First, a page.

Stras­burg, Na­tion­als have a day to for­get

The Washington Post Sunday - - SPORTS - BY CHELSEA JANES

Through­out the first half of the Wash­ing­ton Na­tion­als’ sea­son, you could count on them to do two im­por­tant things: score plenty of runs and have their starters pitch deep into games.

Aside from the oc­ca­sional and in­evitable out­lier, the Na­tion­als built their first half on the rel­a­tive con­sis­tency of their ro­ta­tion and lineup. The for­mer could be re­lied upon to keep them close. The lat­ter could be counted on to pum­mel op­pos­ing pitch­ing staffs into sub­mis­sion.

On Satur­day, their start­ing pitch­ing floun­dered and their of­fense did the same in a 13-0 loss to the Braves that was their second-most lop­sided de­feat of the sea­son. The Na­tion­als still hold an 81/2-game lead over At­lanta in the Na­tional League East. Stephen Stras­burg’s short­est start of the sea­son — and the of­fense’s un­prece­dented fu­til­ity — should not be cause for con­cern but rather a re­minder of just how good this team usu­ally has it.

“I guess it just wasn’t our day,” said Na­tion­als Man­ager Dusty Baker, whose team was shut out

for the first time, mak­ing it the last team in the Na­tional League to suc­cumb to that fate.

Stras­burg, an all-star and one of the con­stants around which this ro­ta­tion is built, was strug­gling even be­fore he took a line drive off his hip. His start ended a few bat­ters later af­ter three in­nings and six Braves runs.

By most sta­tis­ti­cal stan­dards, the Na­tion­als have had one of the best ro­ta­tions in baseball in the sea­son’s first half. From ERA to strike­out rate, their starters rank in the top five in nearly ev­ery cat­e­gory and are the quiet mo­tor for this flashy ros­ter yet again.

Stras­burg made his fi­nal start of the first half Satur­day, and in the second in­ning, he ran into the kind of trou­ble that should high­light how dif­fi­cult statis­tics like those can be for a ro­ta­tion to main­tain. So much, of course, is out of a starter’s con­trol. In that in­ning, Stras­burg was a vic­tim of cir­cum­stances he could not con­trol.

Nick Markakis started the trou­ble with what was gen­er­ously scored a one-out dou­ble but re­ally amounted to a weak bloop to left that bounced around left fielder Adam Lind. A few seeing­eye sin­gles and a just-missed dou­ble play later and Stras­burg had al­lowed two runs and seen his pitch count climb to 40 — with­out giv­ing up any solid con­tact.

“Other than [Freddie] Free­man and Markakis, they re­ally weren’t squar­ing the ball up,” said Stras­burg, who did give up six hits with exit ve­loc­i­ties of 95 mph or more, most of them in the next in­ning. “I just got sin­gled to death.”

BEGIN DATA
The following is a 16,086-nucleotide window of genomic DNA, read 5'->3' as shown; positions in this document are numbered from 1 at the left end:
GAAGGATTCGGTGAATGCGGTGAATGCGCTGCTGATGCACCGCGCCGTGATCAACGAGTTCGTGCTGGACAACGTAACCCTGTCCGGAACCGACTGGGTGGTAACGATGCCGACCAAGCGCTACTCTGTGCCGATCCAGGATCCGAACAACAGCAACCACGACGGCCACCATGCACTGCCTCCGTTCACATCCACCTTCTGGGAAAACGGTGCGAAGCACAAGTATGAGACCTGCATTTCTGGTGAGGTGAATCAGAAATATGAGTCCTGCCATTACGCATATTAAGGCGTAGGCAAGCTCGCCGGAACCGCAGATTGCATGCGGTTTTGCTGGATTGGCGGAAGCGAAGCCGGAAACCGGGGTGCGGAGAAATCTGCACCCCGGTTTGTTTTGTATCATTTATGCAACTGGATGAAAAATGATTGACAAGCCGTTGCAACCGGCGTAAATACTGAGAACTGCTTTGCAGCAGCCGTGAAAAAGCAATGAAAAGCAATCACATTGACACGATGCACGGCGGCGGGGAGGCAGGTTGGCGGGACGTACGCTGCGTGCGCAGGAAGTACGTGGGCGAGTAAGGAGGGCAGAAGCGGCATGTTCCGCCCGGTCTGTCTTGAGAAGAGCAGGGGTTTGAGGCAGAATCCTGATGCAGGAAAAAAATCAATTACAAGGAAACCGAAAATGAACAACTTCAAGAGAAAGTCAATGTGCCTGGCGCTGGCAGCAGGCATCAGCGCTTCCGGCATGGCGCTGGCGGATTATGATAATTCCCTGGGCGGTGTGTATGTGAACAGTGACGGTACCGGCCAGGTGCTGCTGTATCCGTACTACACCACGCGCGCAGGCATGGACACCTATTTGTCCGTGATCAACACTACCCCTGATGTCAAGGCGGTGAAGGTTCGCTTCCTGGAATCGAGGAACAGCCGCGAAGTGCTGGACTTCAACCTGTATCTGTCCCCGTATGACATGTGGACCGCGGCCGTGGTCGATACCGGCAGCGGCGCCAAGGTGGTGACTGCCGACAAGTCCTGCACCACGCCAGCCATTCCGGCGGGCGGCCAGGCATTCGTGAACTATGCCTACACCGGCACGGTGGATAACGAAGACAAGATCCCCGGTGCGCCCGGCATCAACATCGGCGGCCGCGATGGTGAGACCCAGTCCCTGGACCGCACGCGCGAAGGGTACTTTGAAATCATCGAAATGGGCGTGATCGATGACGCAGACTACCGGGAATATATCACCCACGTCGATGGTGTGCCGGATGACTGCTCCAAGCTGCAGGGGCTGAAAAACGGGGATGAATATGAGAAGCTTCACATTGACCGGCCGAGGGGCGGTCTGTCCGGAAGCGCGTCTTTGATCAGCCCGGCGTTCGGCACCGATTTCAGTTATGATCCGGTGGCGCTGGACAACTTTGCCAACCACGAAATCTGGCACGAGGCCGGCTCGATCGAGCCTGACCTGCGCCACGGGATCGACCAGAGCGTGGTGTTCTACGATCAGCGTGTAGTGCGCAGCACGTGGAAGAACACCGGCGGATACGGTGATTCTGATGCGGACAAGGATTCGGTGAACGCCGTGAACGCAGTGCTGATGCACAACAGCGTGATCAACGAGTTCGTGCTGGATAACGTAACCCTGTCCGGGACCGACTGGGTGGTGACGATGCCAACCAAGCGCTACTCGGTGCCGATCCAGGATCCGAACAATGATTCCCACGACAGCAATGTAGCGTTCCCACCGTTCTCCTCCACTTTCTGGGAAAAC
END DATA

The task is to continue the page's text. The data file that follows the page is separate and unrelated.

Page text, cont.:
The hard hits came in the third, when Free­man dou­bled and Markakis hit a 95-mph line drive off Stras­burg’s right hip. Stras­burg chased down the ball and tried to hurry it to second but threw it away, an er­ror that did not im­prove his cir­cum­stances.

Stras­burg threw a few warmup pitches to test the pain af­ter that and stayed in to fin­ish the in­ning. But by the end of the third, he al­lowed six runs and seven hits, two of them to his Braves coun­ter­part, Julio Te­heran. Stras­burg walked slowly off the mound af­ter that third in­ning and never came back, a strange end to the first half of his sea­son, which he fin­ished with a 3.43 ERA.

Baker said he took Stras­burg out be­cause “he was hurt­ing.” Stras­burg said he felt fine af­ter the game and thought he could have con­tin­ued.

“I’m go­ing to keep go­ing un­til they take the ball out of my hands,” Stras­burg said. “And that’s when they de­cided to take it out of my hands.”

Tan­ner Roark, who was skipped in the ro­ta­tion last week, re­lieved and threw five in­nings in which he al­lowed three more runs be­fore giv­ing way to Sammy So­lis for the ninth. So­lis al­lowed four runs and has now al­lowed seven in three in­nings since re­turn­ing from the dis­abled list a week ago.

Mean­while, the Na­tion­als’ of- fense of­fered noth­ing. Theirs was the most po­tent lineup in the Na­tional League by on-base-plus-slug­ging per­cent­age en­ter­ing Satur­day, one of the most talked­about keys to their first-half suc­cess. But af­ter fall­ing be­hind early, the Na­tion­als could not push across a sin­gle run de­spite hav­ing eight at-bats with run­ners in scor­ing po­si­tion.

“I hate to be shut out, but it’s our first shutout of the year,” Baker said. “. . . Hope­fully we go an­other 80 some­thing games with­out get­ting shut out.”

The Na­tion­als scored at least one run in each of their first 86 games, the long­est streak to start a sea­son in franchise his­tory. The Na­tion­als put nine men on but drove none of them home, less cause for con­cern than a re­minder of just how im­pres­sive it was that they were able to do so in al­most ev­ery game be­fore the break.

PHOTOS BY JOHN MCDON­NELL/THE WASH­ING­TON POST

Stephen Stras­burg fields the ball af­ter get­ting hit in the hip by a line drive off Nick Markakis’s bat.

Catcher Jose Lo­ba­ton and pitch­ing coach Mike Mad­dux check on Stras­burg, who al­lowed six runs — three earned — in three in­nings.

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